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Cavity Nesting Birds

Common Goldeneye Ducklings Fledging

Common Goldeneyes, also called “Whistlers” because of the noise their wings make in flight, are a boreal-nesting species of duck.  The eyes for which Common Goldeneyes are named have’t always been gold! They are gray-brown at hatching and turn purple-blue, then blue, then green-blue as they age. By five months of age they have become clear pale green-yellow. Adult males have bright yellow eyes, and females pale yellow to white.

Like Wood Ducks, Buffleheads and Hooded Mergansers, Common Goldeneyes are cavity nesters.   When it’s time to fledge (24-36 hours after the young hatch), the female flies repeatedly to the nest hole, and eventually sits below the cavity calling to her precocial young. They jump from the nest in rapid succession, joining her in the water if the tree is on the shoreline, or on land (they nest up to 8/10ths of a mile from water) if not.

The young swim and feed with ease immediately, and are diving within one to two days of leaving the nest. The female protects them and broods them at night and during bad weather for the first few weeks.  Even so, up to 56% of the young perish during their first week of life due to weather and predation.  (Thanks to Jody Crosby for photo op.)

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Hooded Merganser Ducklings On The Water

It’s hard to picture a duck flying straight into a cavity in a tree, but there are several species of waterfowl that do just that in order to incubate their eggs in a relatively safe location.  The female Hooded Merganser selects a nesting site in a living or dead tree cavity or in a handmade nest box. Once mating and egg-laying has occurred, the male disappears, leaving his mate to raise and care for their offspring.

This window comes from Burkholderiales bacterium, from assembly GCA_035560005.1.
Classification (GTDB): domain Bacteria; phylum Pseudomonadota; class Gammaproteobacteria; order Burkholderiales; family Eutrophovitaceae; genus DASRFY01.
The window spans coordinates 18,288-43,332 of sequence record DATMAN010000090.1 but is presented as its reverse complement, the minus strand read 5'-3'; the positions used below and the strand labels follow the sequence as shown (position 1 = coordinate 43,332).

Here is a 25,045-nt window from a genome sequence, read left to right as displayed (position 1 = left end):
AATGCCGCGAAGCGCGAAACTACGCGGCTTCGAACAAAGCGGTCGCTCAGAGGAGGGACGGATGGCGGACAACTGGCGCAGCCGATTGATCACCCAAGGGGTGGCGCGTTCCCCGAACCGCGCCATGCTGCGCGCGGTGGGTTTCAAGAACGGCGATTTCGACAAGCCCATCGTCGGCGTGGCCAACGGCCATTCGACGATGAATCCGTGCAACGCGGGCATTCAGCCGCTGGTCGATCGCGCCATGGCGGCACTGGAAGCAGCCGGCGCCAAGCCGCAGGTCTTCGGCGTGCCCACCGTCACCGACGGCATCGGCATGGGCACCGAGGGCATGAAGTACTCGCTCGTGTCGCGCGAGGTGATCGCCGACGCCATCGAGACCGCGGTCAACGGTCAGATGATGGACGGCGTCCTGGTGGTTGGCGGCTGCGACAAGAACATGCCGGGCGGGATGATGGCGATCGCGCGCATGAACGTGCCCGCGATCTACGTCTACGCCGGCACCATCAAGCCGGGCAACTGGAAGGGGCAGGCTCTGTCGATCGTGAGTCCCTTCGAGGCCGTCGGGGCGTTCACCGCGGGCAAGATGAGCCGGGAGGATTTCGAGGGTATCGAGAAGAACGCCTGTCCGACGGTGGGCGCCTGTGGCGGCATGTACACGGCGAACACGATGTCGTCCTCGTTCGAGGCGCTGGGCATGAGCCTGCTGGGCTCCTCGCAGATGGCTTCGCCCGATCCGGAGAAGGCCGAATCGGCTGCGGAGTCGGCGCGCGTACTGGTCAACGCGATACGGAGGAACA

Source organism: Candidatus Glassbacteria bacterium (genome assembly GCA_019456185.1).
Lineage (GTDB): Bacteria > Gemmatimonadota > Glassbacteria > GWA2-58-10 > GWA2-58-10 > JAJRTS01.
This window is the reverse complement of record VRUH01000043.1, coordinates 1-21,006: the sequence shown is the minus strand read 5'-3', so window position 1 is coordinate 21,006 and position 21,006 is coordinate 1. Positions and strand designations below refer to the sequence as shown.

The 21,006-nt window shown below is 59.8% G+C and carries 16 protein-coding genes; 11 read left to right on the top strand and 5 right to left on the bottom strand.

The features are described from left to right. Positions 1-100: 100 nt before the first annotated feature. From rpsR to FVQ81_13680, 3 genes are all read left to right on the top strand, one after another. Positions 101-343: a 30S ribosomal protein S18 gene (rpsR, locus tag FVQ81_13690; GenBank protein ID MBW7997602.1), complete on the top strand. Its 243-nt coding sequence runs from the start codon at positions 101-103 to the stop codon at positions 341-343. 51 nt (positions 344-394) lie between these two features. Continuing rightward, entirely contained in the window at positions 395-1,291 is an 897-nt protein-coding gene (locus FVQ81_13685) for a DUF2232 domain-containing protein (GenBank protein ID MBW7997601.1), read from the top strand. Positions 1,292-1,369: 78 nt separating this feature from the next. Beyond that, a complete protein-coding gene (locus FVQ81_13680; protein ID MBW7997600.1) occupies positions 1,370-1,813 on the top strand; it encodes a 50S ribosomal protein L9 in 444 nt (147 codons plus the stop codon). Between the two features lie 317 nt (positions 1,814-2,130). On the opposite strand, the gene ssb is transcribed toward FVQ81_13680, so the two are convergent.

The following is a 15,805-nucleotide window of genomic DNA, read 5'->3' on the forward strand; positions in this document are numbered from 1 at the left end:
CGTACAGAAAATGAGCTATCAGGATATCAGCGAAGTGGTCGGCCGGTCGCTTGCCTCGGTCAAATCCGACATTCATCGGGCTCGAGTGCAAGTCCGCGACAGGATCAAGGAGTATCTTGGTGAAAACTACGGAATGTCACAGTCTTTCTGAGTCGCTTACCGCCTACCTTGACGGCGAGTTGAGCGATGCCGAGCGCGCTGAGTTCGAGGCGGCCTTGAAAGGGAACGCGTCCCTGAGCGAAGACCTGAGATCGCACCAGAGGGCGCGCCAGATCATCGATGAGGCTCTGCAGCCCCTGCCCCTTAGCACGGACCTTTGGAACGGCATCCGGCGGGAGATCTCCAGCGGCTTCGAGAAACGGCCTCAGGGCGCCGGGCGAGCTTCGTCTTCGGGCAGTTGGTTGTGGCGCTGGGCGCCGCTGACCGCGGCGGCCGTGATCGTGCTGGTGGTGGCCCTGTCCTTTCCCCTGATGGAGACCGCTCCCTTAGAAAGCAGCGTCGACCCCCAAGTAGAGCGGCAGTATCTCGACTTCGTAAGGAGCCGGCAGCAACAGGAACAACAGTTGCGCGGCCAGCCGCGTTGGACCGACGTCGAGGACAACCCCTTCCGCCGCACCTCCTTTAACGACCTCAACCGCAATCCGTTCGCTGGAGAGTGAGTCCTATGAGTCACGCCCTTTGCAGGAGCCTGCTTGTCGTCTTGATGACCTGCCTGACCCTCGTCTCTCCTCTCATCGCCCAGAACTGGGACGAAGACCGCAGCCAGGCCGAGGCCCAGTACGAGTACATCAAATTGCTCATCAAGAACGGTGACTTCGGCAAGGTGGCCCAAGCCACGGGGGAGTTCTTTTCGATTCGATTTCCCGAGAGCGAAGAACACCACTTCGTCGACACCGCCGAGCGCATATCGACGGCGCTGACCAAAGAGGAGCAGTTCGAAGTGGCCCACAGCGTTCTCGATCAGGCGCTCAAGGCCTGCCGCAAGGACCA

Within 24 hours of her eggs hatching, the female calls to her young from the cavity opening or from the water below, encouraging them to leap up to the opening and hurl themselves out into the world. The entire brood departs the nest within a couple of minutes. As soon as they hit the water, the precocial young ducks are swimming, diving and feeding on water boatmen, backswimmers, diving beetles and other aquatic invertebrates.

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American Kestrel Chicks Fledging

 

8-8-18 A. kestrel_U1A3940